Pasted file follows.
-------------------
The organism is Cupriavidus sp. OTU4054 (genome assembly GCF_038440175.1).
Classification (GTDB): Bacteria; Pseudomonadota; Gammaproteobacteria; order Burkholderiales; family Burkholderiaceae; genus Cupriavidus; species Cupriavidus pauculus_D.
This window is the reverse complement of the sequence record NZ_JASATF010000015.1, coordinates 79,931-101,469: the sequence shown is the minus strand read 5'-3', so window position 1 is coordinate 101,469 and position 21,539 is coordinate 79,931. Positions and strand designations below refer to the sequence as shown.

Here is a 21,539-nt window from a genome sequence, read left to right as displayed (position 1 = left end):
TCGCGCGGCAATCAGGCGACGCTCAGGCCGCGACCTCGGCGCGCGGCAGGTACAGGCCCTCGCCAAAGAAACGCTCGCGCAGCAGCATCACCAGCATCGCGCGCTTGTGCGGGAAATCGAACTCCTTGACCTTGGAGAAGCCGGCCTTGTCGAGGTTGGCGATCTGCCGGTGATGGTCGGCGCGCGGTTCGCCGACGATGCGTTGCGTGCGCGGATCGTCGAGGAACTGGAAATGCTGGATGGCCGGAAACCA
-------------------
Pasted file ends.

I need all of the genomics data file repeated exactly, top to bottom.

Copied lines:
The organism is Cupriavidus sp. OTU4054 (genome assembly GCF_038440175.1).
Classification (GTDB): Bacteria; Pseudomonadota; Gammaproteobacteria; order Burkholderiales; family Burkholderiaceae; genus Cupriavidus; species Cupriavidus pauculus_D.
This window is the reverse complement of the sequence record NZ_JASATF010000015.1, coordinates 79,931-101,469: the sequence shown is the minus strand read 5'-3', so window position 1 is coordinate 101,469 and position 21,539 is coordinate 79,931. Positions and strand designations below refer to the sequence as shown.

Here is a 21,539-nt window from a genome sequence, read left to right as displayed (position 1 = left end):
TCGCGCGGCAATCAGGCGACGCTCAGGCCGCGACCTCGGCGCGCGGCAGGTACAGGCCCTCGCCAAAGAAACGCTCGCGCAGCAGCATCACCAGCATCGCGCGCTTGTGCGGGAAATCGAACTCCTTGACCTTGGAGAAGCCGGCCTTGTCGAGGTTGGCGATCTGCCGGTGATGGTCGGCGCGCGGTTCGCCGACGATGCGTTGCGTGCGCGGATCGTCGAGGAACTGGAAATGCTGGATGGCCGGAAACCA